The Battle Hymn

I came across the lyrics to “The Battle Hymn of the Republic” this morning.  While it isn’t a perfect song, the lyrics to the fourth stanza particularly stood out to me:

He has sounded forth the trumpet that shall never call retreat;
He is sifting out the hearts of men before His judgment-seat:
Oh, be swift, my soul, to answer Him! be jubilant, my feet!
Our God is marching on.

How beautiful is that?  While the original author wrongfully imported this end-time event into the present day, the power of the words(in their appropriate context) have me really longing for that day today.  When He comes, the trumpet will sound the final advance–there will be no retreat.  Be swift, my soul; be jubilant, my feet!

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Great Verse: 2 Corinthians 4:7

But we have this treasure in earthen vessels, so that the surpassing greatness of the power will be of God and not from ourselves.

-2 Corinthians 4:7

(Despite Jars of Clay’s best efforts a few months ago to sour this verse for Christians, the power of these words cannot be veiled.)

Just a few observations and reflections on this verse…

1. We are seemingly unfit carriers of the Gospel of Jesus Christ: We are dust.  Priceless treasures are supposed to be placed in spotlessly transparent, airtight, bulletproof, fireproof containers watched over by high-tech surveillance and armed guards.  I struggle with sin every day; I lose my nerve in spiritual situations sometimes; far too rarely do people take me for a clone of the spotless Lamb of God.  Doesn’t it seem like there should be a less consequential task for earthen vessels like me?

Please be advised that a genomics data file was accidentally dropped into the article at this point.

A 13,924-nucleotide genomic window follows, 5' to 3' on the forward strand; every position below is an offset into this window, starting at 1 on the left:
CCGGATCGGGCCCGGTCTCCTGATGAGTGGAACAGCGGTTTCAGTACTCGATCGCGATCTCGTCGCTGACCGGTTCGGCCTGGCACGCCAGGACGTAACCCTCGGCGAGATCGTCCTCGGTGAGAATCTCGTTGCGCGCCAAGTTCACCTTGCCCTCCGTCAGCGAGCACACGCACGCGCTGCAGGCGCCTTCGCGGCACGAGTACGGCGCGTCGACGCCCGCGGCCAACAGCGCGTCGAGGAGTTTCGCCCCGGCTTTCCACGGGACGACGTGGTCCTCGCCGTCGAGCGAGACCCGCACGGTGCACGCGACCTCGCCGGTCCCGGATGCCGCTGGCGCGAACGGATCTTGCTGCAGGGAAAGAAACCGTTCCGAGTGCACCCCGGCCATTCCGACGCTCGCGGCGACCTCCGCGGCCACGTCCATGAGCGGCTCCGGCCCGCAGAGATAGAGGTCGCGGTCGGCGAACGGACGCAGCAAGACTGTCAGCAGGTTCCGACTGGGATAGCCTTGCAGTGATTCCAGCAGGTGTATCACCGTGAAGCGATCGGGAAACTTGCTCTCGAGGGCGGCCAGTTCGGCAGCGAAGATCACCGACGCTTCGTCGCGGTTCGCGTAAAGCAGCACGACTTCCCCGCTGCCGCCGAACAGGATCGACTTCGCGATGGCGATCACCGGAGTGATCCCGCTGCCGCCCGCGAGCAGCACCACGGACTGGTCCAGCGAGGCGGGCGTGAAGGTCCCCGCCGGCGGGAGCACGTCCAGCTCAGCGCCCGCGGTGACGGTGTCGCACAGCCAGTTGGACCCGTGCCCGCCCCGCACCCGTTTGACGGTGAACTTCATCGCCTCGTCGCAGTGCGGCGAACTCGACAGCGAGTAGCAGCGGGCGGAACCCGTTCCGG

2. But we have this treasure.  God chose to store it in us.  That treasure is God’s Light (4:6), which is the knowledge of God’s glory which we have seen in Jesus Christ.  I have seen God’s glory, because by faith I have seen the glory of Jesus in the Scriptures.  And so now I am a witness–God chose for it to be like that.  He chose to show me Himself in Jesus, and so now I’m marked–I know Him.  He has placed this priceless treasure, this pure Light, inside of me; and now this man of former darkness is a Light Bearer to the world.

3. The deposit of this treasure in me ultimately means that God has taken me for the use of His own purposes.  The Light will shine, the Power will be seen, and the people that know me may only be left in wonder that such radiance can proceed from something so earthly…

4. …And, in fact, it seems that this was God’s intent all along: That ordinary, flawed, and broken people like you and I should serve as tangible, undeniable displays of Power and Light that go so far beyond our innate capabilities that the only suitable explanation is the activity of God.  The only suitable explanation being God, the only suitable object for thanksgiving and adoration is Him as well.

May we so gladly boast about our weaknesses that the Power of God may be trumpeted through us all the more and all the glory that proceeds may go to Him alone.

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Great Verse – Hebrews 10:35

“Therefore, do not throw away your confidence, which has a great reward.” – Hebrews 10:35